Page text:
In December 2014, police in a rural Pennsylvania community were alerted when a passerby noticed a woman’s severed head lying idly in the woods, surrounded only by trees and dirt.
One year later, investigators are still no closer to placing an identity on the still-anonymous woman-without-a-body, who was found completely embalmed, seemingly unperturbed and almost expressionless.
When she was found, her hair was primped and styled as if ready for a funeral service, while her eye-sockets were filled with rubber pellets.
Speaking with Inverse, Mike O’Brien, chief of the Economy Borough Police, revealed that his department has since shifted course, and relied on more basic police work to piece together the investigation, using community tips taken from a special hotline meant for anyone who might have information about the woman, who was believed to be in her 60s.
“We’re asking for help from the public here to look at the photos and sketches…to generate some kind of a lead,” he said, adding that his department has followed about thirty community tips, all of which have lead nowhere fruitful.
Scrupulous reporting from various outlets, including this captivating Washington Post story, revealed the extent of the Economy Borough police department’s subsequent investigation, which drew on various modes of unorthodox detective work, including soliciting help from a freelance forensic artist whose 3D molding of the woman only revealed fragments of the puzzle.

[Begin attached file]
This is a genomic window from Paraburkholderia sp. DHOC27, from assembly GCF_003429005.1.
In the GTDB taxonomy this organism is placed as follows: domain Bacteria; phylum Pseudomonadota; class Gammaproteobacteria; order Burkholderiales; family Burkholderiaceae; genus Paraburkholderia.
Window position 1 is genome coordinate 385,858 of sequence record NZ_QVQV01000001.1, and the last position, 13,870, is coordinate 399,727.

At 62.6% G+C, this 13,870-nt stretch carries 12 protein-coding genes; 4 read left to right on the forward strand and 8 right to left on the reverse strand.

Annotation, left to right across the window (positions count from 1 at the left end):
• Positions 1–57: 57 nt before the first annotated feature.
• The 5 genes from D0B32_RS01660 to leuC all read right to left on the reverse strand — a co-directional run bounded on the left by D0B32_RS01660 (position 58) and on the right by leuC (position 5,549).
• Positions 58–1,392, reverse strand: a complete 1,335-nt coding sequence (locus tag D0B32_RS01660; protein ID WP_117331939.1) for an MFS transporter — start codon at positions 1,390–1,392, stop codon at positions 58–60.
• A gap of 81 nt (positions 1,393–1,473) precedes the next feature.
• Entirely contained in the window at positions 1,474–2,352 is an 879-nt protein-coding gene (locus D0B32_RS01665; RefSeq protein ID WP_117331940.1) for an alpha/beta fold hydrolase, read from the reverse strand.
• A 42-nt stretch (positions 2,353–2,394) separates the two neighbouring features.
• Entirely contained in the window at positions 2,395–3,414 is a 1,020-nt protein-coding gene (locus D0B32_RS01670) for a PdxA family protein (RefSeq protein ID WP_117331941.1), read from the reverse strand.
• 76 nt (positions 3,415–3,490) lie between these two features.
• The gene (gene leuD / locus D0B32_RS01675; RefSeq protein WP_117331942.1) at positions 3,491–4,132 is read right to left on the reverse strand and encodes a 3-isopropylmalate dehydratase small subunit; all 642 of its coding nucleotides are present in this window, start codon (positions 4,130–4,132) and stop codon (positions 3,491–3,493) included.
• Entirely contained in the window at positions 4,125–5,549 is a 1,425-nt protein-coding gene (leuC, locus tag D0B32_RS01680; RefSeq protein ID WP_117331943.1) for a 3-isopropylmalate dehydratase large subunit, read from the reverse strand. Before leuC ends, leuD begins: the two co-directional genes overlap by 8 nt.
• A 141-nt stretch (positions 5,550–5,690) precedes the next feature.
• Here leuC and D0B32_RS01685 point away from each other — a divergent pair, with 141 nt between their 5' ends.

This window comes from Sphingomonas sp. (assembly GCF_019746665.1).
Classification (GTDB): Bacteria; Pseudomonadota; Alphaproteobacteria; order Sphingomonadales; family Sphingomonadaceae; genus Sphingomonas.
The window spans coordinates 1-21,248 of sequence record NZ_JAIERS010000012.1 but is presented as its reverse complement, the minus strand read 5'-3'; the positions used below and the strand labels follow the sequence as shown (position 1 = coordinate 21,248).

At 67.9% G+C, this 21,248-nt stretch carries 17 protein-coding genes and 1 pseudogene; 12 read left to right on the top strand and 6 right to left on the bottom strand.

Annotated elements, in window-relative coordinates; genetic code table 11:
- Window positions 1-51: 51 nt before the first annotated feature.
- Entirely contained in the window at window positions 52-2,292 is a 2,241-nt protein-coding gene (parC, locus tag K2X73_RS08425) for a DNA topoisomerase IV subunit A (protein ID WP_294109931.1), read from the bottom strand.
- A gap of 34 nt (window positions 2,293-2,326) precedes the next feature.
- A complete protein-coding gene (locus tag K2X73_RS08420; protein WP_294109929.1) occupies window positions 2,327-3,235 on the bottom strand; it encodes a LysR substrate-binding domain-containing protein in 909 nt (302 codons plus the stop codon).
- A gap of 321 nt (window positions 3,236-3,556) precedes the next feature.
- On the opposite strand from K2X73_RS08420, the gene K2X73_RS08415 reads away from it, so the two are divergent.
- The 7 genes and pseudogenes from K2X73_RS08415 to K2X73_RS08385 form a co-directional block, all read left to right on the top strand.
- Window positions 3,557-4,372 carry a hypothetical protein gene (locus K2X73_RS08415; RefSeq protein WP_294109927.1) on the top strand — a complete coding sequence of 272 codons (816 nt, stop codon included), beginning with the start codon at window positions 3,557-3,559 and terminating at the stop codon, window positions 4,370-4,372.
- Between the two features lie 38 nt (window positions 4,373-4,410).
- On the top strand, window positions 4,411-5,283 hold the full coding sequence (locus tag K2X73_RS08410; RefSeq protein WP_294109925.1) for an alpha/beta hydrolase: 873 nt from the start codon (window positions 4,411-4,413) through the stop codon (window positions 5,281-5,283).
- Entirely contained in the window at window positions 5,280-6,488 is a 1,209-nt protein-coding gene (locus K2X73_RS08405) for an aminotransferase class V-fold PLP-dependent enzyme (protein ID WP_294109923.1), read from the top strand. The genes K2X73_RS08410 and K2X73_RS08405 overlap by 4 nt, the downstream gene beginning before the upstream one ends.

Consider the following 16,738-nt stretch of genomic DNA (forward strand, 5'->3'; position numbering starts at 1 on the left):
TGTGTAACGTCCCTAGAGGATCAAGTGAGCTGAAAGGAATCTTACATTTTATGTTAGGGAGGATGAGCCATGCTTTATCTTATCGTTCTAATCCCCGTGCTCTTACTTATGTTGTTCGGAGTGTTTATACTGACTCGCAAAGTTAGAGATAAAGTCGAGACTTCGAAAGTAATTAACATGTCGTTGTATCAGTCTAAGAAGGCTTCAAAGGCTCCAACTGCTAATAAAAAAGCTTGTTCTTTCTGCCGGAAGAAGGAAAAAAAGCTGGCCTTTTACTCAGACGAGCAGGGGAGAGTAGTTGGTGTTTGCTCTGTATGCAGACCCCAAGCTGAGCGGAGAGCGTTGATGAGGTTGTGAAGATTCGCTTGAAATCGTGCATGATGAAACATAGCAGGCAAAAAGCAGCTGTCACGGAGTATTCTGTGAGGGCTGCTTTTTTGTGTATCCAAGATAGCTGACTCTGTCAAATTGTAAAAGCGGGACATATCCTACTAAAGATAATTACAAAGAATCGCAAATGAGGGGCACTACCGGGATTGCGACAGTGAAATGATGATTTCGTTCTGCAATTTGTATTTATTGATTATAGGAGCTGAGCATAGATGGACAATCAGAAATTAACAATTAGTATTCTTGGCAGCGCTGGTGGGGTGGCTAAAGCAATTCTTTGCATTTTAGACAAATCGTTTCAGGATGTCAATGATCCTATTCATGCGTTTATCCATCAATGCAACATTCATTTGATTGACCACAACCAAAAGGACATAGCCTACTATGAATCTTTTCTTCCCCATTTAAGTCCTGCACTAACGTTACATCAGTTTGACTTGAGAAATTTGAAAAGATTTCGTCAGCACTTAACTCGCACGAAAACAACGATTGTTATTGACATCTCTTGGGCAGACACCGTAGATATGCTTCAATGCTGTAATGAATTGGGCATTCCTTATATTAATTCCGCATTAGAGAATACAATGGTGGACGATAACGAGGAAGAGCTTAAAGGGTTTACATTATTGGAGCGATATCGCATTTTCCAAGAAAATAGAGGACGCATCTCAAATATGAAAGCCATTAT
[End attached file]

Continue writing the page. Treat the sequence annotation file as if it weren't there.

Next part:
The artist, Michelle Vitali, is a professor at Pennsylvania’s Edinboro University, and told The Post she’s been haunted by mysterious severed head.
Vitali’s rendering of the woman looks like this:
Although the case might smack of something handpicked from an episode of Law & Order: SVU, the circumstances aren’t necessarily as chilling as one might think: The pellets in the woman’s eyes had perhaps been the product of a transplant — ostensibly conducted for medical research — while investigators working on the case suggest she had been professionally embalmed in a mortuary — which rules out murder — according to the Washington Post.
Additionally, investigators were given a flicker of hope on Monday, after tests conducted by specialists in Utah revealed that the woman had moved several times in the final months of her life. Using an isotope analysis, which examines how different environments effect the human body’s absorption of isotopes, specialists at IsoForensics in Salt Lake City deduced that she continuously moved between the states of Pennsylvania, West Virginia, New York, Maryland, and Ohio in her final months.
While the advanced scientific method used to basically geo-tag the woman’s remains have offered a shred of relief, it basically opens up the investigation across evermore territory than previously imagined.
The Post noted that if investigators are unable to deduce the woman’s identity before Spring of next year, she’ll remain buried with the headstone “Jane Doe. Found Dec. 12, 2014.”